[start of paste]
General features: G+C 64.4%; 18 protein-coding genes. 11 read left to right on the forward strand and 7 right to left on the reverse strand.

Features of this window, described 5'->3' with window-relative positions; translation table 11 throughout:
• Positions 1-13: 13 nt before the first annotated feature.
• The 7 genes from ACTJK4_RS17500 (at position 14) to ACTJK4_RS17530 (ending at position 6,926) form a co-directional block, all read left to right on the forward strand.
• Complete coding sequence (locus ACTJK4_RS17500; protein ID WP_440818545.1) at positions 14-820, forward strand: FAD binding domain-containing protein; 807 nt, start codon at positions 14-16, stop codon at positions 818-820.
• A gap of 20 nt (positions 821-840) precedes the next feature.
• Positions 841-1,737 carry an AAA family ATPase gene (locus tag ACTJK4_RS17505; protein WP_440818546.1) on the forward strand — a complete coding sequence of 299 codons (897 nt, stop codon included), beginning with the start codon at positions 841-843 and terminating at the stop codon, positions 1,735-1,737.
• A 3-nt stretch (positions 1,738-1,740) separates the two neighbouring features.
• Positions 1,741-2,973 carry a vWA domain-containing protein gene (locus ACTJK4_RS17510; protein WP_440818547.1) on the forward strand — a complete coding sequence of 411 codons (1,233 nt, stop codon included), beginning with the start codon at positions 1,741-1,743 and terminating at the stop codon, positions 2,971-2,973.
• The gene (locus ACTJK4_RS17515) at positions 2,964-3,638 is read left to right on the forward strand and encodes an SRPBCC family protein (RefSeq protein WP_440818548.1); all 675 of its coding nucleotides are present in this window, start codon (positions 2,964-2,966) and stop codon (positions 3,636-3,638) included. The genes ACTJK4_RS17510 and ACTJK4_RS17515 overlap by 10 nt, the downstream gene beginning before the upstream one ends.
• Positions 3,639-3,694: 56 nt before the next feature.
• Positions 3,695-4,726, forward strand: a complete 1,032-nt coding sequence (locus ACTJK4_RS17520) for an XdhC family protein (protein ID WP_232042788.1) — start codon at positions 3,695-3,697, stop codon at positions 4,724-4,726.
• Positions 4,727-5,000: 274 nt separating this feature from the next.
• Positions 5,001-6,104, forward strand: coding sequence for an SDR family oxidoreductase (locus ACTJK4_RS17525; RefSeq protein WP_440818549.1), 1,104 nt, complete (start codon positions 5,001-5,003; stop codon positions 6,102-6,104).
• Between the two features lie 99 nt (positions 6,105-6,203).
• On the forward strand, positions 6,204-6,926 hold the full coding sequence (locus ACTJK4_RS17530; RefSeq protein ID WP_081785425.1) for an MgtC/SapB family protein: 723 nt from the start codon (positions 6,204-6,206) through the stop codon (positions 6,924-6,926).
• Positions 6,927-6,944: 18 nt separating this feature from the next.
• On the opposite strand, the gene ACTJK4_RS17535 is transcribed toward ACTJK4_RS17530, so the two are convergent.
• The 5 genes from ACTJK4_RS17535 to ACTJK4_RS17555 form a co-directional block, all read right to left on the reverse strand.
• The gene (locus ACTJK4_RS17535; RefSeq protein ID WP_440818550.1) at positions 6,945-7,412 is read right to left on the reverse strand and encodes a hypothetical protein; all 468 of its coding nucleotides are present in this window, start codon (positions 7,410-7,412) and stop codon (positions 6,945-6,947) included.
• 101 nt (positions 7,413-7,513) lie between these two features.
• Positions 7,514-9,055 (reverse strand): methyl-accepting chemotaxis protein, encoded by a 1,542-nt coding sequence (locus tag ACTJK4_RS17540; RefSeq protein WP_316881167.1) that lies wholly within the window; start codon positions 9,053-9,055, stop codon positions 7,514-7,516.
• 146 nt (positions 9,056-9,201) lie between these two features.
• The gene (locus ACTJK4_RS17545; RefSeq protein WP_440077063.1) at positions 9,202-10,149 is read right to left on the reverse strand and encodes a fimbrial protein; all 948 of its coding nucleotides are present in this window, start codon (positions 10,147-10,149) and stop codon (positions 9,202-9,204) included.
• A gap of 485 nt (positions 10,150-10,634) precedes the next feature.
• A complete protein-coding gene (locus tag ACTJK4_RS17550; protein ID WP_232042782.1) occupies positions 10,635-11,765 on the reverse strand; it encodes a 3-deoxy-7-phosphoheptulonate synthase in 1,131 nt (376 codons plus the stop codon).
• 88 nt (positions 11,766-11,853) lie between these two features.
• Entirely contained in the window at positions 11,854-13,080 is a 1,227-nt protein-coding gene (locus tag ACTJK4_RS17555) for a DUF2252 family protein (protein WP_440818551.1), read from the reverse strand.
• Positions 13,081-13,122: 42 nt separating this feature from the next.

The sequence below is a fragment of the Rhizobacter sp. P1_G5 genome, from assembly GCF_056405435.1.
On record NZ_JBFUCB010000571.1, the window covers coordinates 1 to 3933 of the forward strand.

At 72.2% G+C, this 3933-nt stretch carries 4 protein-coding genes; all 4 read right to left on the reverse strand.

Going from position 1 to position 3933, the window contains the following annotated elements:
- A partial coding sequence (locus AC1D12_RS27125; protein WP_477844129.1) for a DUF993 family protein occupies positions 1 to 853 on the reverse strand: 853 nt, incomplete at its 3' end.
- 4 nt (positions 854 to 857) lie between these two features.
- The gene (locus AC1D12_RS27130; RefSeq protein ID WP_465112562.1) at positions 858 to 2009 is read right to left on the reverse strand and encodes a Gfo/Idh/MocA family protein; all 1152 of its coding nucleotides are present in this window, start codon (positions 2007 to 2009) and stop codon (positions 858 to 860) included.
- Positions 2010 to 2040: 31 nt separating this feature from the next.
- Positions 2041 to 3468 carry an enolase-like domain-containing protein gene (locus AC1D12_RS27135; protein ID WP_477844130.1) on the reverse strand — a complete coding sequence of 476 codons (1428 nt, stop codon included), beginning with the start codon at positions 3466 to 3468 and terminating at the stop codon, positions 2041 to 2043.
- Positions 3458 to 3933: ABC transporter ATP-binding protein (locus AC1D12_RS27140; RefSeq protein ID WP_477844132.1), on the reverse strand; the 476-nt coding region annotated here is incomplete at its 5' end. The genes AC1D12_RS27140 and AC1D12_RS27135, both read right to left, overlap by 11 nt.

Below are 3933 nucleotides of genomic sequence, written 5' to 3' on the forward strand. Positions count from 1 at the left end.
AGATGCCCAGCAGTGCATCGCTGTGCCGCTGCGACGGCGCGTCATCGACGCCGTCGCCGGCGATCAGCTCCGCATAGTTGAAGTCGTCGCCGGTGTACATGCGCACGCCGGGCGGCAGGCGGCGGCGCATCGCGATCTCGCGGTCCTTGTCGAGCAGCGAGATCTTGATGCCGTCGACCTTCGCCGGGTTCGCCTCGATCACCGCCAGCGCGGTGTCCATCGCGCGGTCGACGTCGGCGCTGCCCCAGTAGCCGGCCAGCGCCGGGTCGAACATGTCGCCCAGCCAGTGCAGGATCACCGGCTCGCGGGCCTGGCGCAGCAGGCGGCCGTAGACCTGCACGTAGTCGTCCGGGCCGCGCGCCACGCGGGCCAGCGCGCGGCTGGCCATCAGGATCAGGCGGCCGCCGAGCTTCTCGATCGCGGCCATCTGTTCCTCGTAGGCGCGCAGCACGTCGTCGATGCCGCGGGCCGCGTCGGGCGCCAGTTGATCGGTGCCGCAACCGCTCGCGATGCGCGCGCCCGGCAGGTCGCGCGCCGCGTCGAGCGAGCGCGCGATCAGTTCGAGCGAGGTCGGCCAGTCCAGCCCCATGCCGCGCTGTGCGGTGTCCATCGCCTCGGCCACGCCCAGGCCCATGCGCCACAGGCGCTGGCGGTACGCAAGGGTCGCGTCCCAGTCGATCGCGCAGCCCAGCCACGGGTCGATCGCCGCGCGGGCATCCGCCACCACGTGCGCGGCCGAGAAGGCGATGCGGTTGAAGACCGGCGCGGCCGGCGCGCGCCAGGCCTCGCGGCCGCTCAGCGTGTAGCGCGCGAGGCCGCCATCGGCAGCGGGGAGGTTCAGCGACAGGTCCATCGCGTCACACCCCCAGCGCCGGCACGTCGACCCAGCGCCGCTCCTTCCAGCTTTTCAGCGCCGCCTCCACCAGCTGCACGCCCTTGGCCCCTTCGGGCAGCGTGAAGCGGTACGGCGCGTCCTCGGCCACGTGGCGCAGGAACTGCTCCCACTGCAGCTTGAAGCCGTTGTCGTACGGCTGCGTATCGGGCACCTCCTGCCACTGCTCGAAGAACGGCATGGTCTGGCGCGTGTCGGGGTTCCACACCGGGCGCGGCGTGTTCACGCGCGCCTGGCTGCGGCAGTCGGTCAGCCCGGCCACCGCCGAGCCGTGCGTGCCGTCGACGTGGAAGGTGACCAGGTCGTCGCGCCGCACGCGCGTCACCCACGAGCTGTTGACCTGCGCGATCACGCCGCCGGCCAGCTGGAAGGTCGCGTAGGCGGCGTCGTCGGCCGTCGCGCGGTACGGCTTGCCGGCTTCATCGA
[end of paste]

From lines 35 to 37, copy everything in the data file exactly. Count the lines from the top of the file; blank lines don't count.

- 4 nt (positions 854 to 857) lie between these two features.
- The gene (locus AC1D12_RS27130; RefSeq protein ID WP_465112562.1) at positions 858 to 2009 is read right to left on the reverse strand and encodes a Gfo/Idh/MocA family protein; all 1152 of its coding nucleotides are present in this window, start codon (positions 2007 to 2009) and stop codon (positions 858 to 860) included.
- Positions 2010 to 2040: 31 nt separating this feature from the next.